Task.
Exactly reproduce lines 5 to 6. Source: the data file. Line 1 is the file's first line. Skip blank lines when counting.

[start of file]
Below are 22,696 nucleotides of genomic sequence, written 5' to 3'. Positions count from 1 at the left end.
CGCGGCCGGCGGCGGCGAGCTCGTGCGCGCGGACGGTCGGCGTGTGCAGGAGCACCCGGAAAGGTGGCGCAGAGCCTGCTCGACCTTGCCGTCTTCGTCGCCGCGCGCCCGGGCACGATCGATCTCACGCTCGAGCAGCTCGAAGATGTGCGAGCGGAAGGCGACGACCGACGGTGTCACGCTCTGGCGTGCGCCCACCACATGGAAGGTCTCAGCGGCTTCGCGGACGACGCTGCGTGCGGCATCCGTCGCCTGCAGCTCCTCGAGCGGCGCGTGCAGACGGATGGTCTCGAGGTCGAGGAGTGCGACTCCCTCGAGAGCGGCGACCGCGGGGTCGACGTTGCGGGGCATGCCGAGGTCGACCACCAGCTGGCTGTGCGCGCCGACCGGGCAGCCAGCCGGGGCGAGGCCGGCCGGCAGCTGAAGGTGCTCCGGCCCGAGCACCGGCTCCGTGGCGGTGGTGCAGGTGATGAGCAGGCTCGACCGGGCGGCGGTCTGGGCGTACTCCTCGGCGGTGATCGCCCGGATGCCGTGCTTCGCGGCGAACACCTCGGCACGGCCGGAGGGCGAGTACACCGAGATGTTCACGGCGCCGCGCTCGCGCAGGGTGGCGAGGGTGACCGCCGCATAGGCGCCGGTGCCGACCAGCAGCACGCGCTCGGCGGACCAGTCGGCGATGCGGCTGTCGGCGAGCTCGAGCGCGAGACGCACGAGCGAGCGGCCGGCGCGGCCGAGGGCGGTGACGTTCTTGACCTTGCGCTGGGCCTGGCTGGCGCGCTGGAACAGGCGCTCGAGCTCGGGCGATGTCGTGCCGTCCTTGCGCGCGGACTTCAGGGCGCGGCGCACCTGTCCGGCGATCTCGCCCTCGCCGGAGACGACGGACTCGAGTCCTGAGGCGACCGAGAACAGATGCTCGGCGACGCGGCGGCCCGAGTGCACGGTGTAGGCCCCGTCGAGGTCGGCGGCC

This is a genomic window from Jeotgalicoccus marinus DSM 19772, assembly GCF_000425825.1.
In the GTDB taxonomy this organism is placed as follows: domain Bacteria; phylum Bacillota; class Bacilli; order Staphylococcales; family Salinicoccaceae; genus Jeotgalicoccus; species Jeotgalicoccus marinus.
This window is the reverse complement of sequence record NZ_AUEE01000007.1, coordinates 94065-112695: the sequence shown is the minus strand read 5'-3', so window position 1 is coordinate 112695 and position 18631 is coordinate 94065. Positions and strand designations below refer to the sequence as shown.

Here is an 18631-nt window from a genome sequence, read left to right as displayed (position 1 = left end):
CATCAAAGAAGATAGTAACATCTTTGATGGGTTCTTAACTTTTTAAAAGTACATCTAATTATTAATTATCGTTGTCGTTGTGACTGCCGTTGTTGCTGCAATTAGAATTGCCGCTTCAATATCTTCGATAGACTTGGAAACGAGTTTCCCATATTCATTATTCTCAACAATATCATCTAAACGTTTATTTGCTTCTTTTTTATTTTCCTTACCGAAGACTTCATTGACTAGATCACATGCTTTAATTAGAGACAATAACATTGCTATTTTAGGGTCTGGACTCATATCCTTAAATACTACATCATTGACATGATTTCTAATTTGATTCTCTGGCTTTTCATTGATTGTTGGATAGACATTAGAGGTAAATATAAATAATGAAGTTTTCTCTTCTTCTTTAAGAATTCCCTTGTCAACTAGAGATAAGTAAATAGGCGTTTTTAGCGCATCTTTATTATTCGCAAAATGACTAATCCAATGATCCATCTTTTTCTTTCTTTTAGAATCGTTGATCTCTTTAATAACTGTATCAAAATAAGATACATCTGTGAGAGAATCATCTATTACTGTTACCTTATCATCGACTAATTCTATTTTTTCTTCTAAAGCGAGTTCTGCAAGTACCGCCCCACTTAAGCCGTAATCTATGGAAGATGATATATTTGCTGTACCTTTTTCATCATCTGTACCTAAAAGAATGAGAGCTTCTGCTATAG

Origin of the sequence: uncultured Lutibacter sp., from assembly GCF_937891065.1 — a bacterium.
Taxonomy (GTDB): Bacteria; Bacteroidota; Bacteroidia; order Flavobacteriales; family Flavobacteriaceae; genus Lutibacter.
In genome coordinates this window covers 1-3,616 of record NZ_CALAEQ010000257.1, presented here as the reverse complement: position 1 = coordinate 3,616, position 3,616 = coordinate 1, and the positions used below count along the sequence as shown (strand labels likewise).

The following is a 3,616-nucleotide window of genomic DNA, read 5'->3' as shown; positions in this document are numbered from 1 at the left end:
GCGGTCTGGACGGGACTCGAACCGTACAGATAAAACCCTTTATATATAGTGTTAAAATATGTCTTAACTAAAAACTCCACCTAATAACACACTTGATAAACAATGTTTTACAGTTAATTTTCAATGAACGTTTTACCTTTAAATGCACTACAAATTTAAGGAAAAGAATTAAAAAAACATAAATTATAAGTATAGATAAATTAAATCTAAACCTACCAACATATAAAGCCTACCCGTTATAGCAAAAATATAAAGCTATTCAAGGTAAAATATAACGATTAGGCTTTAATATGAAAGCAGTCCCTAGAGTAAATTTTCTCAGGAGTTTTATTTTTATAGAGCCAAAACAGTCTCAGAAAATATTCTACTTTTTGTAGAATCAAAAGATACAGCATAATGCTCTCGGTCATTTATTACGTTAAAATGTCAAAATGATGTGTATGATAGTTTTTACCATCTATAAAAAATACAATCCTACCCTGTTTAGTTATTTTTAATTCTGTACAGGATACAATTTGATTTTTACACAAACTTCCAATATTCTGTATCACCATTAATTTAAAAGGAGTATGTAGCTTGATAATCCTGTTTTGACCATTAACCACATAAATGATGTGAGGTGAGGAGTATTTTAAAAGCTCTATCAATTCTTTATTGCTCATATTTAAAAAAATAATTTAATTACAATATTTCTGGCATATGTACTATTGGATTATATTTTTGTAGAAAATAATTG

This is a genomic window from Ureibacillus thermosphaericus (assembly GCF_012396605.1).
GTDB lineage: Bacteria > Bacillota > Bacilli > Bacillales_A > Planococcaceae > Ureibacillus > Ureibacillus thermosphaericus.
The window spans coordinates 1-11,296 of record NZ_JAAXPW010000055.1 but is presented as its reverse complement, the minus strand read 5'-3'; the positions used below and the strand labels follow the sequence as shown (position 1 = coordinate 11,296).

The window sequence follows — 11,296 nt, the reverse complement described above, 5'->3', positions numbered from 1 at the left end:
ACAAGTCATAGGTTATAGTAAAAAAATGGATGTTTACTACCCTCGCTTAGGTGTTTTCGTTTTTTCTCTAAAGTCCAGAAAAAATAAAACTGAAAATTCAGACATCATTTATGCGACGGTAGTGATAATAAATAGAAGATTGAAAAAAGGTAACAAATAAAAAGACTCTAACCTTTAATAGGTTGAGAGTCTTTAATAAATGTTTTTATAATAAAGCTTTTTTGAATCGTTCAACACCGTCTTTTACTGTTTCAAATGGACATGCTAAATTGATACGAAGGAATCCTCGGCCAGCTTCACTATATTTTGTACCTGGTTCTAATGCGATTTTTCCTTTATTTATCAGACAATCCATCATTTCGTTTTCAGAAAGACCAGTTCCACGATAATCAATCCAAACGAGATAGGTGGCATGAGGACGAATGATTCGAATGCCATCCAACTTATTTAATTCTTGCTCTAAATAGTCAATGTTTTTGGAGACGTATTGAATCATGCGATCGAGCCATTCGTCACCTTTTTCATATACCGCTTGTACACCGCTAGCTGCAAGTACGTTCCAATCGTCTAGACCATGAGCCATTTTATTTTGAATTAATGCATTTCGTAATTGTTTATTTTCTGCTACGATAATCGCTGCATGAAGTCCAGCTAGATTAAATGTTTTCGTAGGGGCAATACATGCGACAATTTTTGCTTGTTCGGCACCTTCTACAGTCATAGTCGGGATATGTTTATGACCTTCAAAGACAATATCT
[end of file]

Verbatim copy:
This window is the reverse complement of sequence record NZ_AUEE01000007.1, coordinates 94065-112695: the sequence shown is the minus strand read 5'-3', so window position 1 is coordinate 112695 and position 18631 is coordinate 94065. Positions and strand designations below refer to the sequence as shown.

Here is an 18631-nt window from a genome sequence, read left to right as displayed (position 1 = left end):